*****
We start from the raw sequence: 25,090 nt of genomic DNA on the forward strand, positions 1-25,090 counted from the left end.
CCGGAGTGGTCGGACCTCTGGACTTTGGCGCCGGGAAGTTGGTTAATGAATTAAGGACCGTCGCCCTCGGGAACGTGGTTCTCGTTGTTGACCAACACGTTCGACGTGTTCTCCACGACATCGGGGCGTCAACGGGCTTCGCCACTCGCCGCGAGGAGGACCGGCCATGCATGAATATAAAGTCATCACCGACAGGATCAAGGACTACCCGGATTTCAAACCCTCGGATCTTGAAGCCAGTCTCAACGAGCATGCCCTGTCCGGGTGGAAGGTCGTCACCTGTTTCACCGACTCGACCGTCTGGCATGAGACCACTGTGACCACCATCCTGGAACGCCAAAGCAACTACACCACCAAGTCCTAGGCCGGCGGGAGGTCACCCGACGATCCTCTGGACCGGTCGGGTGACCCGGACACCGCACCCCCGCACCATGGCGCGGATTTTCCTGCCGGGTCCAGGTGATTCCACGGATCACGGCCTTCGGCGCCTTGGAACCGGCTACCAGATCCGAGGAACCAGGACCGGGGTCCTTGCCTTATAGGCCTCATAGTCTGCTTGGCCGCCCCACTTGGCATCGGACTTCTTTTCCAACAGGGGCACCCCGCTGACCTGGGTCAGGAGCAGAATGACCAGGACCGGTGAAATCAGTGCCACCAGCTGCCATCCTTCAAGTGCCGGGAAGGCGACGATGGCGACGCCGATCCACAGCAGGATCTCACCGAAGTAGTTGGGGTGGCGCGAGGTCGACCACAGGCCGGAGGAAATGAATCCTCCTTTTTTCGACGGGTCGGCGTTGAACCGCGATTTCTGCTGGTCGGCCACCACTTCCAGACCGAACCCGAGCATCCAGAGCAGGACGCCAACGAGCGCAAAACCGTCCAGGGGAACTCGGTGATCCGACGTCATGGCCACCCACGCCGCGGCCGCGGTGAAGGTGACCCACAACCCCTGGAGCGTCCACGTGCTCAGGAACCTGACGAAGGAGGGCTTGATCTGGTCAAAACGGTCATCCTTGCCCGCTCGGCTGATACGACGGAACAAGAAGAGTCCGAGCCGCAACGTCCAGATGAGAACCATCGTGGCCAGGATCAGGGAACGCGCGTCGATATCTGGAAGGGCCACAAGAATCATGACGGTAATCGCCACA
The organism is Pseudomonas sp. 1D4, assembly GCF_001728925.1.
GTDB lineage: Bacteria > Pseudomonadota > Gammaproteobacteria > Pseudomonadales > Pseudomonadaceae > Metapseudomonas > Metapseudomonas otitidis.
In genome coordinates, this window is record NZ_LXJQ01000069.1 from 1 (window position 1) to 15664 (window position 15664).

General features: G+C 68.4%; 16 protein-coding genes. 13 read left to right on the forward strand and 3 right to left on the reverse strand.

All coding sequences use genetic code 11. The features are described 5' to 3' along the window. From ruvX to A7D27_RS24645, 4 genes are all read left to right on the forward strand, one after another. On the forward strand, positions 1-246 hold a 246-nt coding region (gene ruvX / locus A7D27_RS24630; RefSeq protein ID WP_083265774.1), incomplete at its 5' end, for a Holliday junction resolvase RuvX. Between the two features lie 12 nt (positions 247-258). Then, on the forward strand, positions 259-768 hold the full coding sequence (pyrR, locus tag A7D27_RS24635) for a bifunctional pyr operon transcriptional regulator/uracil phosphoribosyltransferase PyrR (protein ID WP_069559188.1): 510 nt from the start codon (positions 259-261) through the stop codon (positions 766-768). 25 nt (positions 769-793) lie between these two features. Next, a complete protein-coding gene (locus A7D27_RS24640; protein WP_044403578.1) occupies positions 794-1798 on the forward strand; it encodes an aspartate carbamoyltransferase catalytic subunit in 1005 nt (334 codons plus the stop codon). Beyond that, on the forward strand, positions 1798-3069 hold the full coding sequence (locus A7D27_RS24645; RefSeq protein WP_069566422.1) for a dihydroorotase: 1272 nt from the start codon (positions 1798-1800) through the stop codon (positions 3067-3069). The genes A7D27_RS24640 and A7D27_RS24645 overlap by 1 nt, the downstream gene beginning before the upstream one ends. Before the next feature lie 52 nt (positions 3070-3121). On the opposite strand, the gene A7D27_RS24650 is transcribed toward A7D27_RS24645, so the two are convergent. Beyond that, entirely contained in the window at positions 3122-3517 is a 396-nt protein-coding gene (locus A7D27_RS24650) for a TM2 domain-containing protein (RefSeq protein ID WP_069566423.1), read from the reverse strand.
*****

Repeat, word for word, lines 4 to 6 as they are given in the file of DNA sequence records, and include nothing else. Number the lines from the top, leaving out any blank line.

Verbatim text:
GTDB lineage: Bacteria > Pseudomonadota > Gammaproteobacteria > Pseudomonadales > Pseudomonadaceae > Metapseudomonas > Metapseudomonas otitidis.
In genome coordinates, this window is record NZ_LXJQ01000069.1 from 1 (window position 1) to 15664 (window position 15664).

General features: G+C 68.4%; 16 protein-coding genes. 13 read left to right on the forward strand and 3 right to left on the reverse strand.